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Defining rural hospital markets.


Recent interest in rural hospital market areas has been spurred by efforts to identify rural hospitals that maintain facilities that might be the sole source of essential services to Medicare beneficiaries residing in the particular hospital's market area. One method for identifying such hospitals is to use an institution's market share as a measure of the degree to which a local community depends on that institution. In order to operationalize such a criterion, it is first necessary to define the relevant market -- both the product market and the geographic area. For this study, the product market is assumed to be the market for acute inpatient care. The purpose of this study is to examine the latter choice: a geographic area.

Studies of hospital markets generally assume that the market area coincides with an existing geographic entity. For rural hospitals, the county is usually assumed to be the appropriate geographic unit for analysis; for urban hospitals, the Metropolitan Statistical Area (MSA) is assumed to be the appropriate unit (Folland 1983; Erickson and Finkler 1985; Farley 1985; Noether 1988; Hendricks 1989; Hogan 1989). When considering some of the theoretical underpinnings of market definition, it is unlikely that hospital markets will conveniently coincide with these geographic boundaries (Garnick et al. 1987; Morrisey, Sloan, and Valvona 1988; Wright and Marlor 1990; Basu 1991). While county boundaries may be overly narrow in many situations, it can be argued that MSAs are too large to represent true geographic markets and are, by definition, not applicable to rural areas.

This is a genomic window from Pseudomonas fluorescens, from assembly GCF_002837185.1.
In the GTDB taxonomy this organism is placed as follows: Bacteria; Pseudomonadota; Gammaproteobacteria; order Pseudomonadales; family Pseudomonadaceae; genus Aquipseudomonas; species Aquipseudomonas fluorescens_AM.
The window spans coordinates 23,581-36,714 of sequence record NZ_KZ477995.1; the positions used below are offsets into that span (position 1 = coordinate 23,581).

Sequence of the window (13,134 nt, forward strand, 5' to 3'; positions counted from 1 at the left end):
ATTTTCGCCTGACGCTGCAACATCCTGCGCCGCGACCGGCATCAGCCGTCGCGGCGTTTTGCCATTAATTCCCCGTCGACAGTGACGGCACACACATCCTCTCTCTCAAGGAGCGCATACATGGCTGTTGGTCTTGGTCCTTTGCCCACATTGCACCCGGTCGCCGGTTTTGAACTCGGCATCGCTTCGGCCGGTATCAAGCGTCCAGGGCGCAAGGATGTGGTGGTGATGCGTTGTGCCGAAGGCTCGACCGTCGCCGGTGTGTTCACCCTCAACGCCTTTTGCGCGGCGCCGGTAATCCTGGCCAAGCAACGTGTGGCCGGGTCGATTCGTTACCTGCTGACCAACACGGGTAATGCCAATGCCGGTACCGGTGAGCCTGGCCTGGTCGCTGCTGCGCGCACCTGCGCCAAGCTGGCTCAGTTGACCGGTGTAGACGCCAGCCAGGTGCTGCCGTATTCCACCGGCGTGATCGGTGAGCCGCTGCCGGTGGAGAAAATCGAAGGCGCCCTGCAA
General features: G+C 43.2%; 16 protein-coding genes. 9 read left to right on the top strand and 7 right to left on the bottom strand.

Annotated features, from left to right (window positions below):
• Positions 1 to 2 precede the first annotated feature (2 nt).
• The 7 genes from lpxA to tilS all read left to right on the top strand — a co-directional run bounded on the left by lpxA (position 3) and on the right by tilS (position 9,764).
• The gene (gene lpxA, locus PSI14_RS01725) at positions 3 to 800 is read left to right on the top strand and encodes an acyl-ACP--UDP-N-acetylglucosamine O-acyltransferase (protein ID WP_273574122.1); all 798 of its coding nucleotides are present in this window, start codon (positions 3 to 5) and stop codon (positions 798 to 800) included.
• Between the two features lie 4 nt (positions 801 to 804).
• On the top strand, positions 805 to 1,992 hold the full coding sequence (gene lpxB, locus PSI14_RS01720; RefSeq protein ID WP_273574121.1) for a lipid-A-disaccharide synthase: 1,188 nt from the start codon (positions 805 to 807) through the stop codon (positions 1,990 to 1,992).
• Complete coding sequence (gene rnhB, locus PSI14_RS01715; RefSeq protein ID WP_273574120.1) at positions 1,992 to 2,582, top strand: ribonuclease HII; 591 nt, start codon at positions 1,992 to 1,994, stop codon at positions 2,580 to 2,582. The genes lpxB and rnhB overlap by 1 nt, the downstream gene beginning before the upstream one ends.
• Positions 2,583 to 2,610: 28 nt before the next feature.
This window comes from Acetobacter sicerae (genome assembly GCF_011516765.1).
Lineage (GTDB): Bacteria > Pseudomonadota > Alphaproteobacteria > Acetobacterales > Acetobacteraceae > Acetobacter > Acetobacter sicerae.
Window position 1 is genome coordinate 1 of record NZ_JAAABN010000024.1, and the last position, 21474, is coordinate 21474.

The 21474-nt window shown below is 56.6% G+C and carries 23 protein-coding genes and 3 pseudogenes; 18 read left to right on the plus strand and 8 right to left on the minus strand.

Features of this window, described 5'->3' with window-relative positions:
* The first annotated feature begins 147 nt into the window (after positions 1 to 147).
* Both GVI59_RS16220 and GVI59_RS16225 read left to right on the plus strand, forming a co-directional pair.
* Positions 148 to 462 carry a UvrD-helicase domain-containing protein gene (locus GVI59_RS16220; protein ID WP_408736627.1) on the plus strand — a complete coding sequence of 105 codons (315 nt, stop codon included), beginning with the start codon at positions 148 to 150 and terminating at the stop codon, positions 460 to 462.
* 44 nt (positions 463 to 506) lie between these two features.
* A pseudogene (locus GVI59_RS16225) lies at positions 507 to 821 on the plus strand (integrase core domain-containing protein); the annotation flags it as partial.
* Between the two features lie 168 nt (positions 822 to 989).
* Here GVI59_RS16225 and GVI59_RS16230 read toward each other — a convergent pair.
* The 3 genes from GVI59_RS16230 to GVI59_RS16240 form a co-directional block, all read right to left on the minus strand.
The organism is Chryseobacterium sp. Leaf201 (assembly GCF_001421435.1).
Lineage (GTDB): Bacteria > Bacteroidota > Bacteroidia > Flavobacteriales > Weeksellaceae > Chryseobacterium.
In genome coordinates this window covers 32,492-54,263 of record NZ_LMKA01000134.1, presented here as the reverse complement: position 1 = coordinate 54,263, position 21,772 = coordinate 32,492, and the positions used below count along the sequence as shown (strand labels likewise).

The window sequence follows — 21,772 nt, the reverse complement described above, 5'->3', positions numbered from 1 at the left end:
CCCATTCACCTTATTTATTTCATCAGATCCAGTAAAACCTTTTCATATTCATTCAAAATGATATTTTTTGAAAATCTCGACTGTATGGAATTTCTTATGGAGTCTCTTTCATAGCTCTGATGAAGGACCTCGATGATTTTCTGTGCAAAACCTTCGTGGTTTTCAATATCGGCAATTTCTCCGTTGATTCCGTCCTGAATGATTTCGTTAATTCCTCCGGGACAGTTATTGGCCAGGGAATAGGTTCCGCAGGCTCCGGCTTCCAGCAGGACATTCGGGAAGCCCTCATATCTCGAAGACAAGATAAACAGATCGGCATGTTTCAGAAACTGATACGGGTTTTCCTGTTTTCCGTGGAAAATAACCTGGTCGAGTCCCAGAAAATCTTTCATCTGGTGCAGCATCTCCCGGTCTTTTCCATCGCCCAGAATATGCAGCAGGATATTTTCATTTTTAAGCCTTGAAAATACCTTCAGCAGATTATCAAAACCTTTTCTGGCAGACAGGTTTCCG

Hospital market areas can be defined from the perspective of either patients or hospitals (Luft et al. 1989). The patient, or the physician acting as the patient's agent, may consider only a few of the available hospitals in an area as relevant alternatives. The number of acceptable alternatives may be limited by the patient's or physician's willingness to travel. The maximum distance that patients or physicians are willing to travel has not been established empirically, possibly because of the complexity of linking data sets that would provide complete information on patient residence, hospital location, and admitting physician office location. Empirical models of patient choices of hospitals have, however, confirmed the importance of distance in the ultimate decision of where to seek hospital care (Morrill and Earickson 1968; Weiss and Greenlick 1970; Folland 1983; Cohen and Lee 1985; McGuirk and Porell 1984; Porell 1986; Adams et al. 1991; Adams and Wright 1991).